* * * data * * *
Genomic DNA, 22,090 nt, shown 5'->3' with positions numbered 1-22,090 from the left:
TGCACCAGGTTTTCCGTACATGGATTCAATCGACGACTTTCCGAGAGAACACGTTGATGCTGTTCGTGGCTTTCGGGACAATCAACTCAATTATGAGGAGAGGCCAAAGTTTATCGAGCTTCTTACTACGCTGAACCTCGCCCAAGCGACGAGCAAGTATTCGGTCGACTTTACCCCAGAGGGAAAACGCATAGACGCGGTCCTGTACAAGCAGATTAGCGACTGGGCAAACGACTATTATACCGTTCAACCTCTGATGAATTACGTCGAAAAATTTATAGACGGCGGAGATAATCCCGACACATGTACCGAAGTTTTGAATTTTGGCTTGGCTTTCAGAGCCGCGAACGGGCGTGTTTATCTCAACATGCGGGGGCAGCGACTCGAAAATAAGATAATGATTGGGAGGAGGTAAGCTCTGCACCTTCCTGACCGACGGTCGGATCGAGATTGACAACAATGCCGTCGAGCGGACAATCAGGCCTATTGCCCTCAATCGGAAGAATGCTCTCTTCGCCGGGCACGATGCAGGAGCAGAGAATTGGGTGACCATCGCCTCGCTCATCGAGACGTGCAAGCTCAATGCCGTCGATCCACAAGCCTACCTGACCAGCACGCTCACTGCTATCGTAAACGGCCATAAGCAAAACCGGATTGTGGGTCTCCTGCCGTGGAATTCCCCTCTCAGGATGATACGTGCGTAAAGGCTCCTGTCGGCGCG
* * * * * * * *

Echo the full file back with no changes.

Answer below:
Genomic DNA, 22,090 nt, shown 5'->3' with positions numbered 1-22,090 from the left:
TGCACCAGGTTTTCCGTACATGGATTCAATCGACGACTTTCCGAGAGAACACGTTGATGCTGTTCGTGGCTTTCGGGACAATCAACTCAATTATGAGGAGAGGCCAAAGTTTATCGAGCTTCTTACTACGCTGAACCTCGCCCAAGCGACGAGCAAGTATTCGGTCGACTTTACCCCAGAGGGAAAACGCATAGACGCGGTCCTGTACAAGCAGATTAGCGACTGGGCAAACGACTATTATACCGTTCAACCTCTGATGAATTACGTCGAAAAATTTATAGACGGCGGAGATAATCCCGACACATGTACCGAAGTTTTGAATTTTGGCTTGGCTTTCAGAGCCGCGAACGGGCGTGTTTATCTCAACATGCGGGGGCAGCGACTCGAAAATAAGATAATGATTGGGAGGAGGTAAGCTCTGCACCTTCCTGACCGACGGTCGGATCGAGATTGACAACAATGCCGTCGAGCGGACAATCAGGCCTATTGCCCTCAATCGGAAGAATGCTCTCTTCGCCGGGCACGATGCAGGAGCAGAGAATTGGGTGACCATCGCCTCGCTCATCGAGACGTGCAAGCTCAATGCCGTCGATCCACAAGCCTACCTGACCAGCACGCTCACTGCTATCGTAAACGGCCATAAGCAAAACCGGATTGTGGGTCTCCTGCCGTGGAATTCCCCTCTCAGGATGATACGTGCGTAAAGGCTCCTGTCGGCGCG